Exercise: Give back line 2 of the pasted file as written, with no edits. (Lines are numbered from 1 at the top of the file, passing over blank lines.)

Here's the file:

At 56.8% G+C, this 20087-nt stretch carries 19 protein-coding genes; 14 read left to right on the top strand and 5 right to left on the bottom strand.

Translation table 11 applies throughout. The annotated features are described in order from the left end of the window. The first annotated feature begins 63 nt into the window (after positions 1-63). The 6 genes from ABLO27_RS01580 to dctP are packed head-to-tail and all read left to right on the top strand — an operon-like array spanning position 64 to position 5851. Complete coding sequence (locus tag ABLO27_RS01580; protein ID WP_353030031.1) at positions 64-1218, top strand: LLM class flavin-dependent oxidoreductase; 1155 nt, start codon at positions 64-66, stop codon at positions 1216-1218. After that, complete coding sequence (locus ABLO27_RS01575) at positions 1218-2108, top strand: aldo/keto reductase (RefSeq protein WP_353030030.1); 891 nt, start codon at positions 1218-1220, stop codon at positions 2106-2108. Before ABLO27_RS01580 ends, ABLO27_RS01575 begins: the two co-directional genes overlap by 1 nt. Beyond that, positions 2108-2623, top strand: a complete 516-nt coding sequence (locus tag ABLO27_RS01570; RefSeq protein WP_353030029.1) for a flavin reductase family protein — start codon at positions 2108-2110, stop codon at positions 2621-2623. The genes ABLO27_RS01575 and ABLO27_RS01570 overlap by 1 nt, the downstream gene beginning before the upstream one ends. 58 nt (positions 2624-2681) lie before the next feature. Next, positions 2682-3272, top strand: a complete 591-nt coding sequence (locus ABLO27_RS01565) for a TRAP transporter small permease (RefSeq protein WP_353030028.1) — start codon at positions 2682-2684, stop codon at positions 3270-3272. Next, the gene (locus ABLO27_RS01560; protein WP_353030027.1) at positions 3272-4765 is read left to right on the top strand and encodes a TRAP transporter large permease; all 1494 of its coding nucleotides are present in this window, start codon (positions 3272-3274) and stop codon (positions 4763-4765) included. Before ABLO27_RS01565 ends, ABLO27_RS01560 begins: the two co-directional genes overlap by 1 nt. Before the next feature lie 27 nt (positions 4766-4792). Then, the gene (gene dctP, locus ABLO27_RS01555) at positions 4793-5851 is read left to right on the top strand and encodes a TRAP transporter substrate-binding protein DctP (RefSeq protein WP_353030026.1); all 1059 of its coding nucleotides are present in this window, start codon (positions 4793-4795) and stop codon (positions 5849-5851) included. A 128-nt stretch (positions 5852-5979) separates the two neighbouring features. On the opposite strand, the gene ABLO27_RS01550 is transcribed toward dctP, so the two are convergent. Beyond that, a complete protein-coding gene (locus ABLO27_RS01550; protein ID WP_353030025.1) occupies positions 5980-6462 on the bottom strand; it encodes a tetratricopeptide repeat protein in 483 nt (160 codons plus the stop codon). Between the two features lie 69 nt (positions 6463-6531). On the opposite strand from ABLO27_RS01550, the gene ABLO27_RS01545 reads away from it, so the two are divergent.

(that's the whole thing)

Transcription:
Translation table 11 applies throughout. The annotated features are described in order from the left end of the window. The first annotated feature begins 63 nt into the window (after positions 1-63). The 6 genes from ABLO27_RS01580 to dctP are packed head-to-tail and all read left to right on the top strand — an operon-like array spanning position 64 to position 5851. Complete coding sequence (locus tag ABLO27_RS01580; protein ID WP_353030031.1) at positions 64-1218, top strand: LLM class flavin-dependent oxidoreductase; 1155 nt, start codon at positions 64-66, stop codon at positions 1216-1218. After that, complete coding sequence (locus ABLO27_RS01575) at positions 1218-2108, top strand: aldo/keto reductase (RefSeq protein WP_353030030.1); 891 nt, start codon at positions 1218-1220, stop codon at positions 2106-2108. Before ABLO27_RS01580 ends, ABLO27_RS01575 begins: the two co-directional genes overlap by 1 nt. Beyond that, positions 2108-2623, top strand: a complete 516-nt coding sequence (locus tag ABLO27_RS01570; RefSeq protein WP_353030029.1) for a flavin reductase family protein — start codon at positions 2108-2110, stop codon at positions 2621-2623. The genes ABLO27_RS01575 and ABLO27_RS01570 overlap by 1 nt, the downstream gene beginning before the upstream one ends. 58 nt (positions 2624-2681) lie before the next feature. Next, positions 2682-3272, top strand: a complete 591-nt coding sequence (locus ABLO27_RS01565) for a TRAP transporter small permease (RefSeq protein WP_353030028.1) — start codon at positions 2682-2684, stop codon at positions 3270-3272. Next, the gene (locus ABLO27_RS01560; protein WP_353030027.1) at positions 3272-4765 is read left to right on the top strand and encodes a TRAP transporter large permease; all 1494 of its coding nucleotides are present in this window, start codon (positions 3272-3274) and stop codon (positions 4763-4765) included. Before ABLO27_RS01565 ends, ABLO27_RS01560 begins: the two co-directional genes overlap by 1 nt. Before the next feature lie 27 nt (positions 4766-4792). Then, the gene (gene dctP, locus ABLO27_RS01555) at positions 4793-5851 is read left to right on the top strand and encodes a TRAP transporter substrate-binding protein DctP (RefSeq protein WP_353030026.1); all 1059 of its coding nucleotides are present in this window, start codon (positions 4793-4795) and stop codon (positions 5849-5851) included. A 128-nt stretch (positions 5852-5979) separates the two neighbouring features. On the opposite strand, the gene ABLO27_RS01550 is transcribed toward dctP, so the two are convergent. Beyond that, a complete protein-coding gene (locus ABLO27_RS01550; protein ID WP_353030025.1) occupies positions 5980-6462 on the bottom strand; it encodes a tetratricopeptide repeat protein in 483 nt (160 codons plus the stop codon). Between the two features lie 69 nt (positions 6463-6531). On the opposite strand from ABLO27_RS01550, the gene ABLO27_RS01545 reads away from it, so the two are divergent.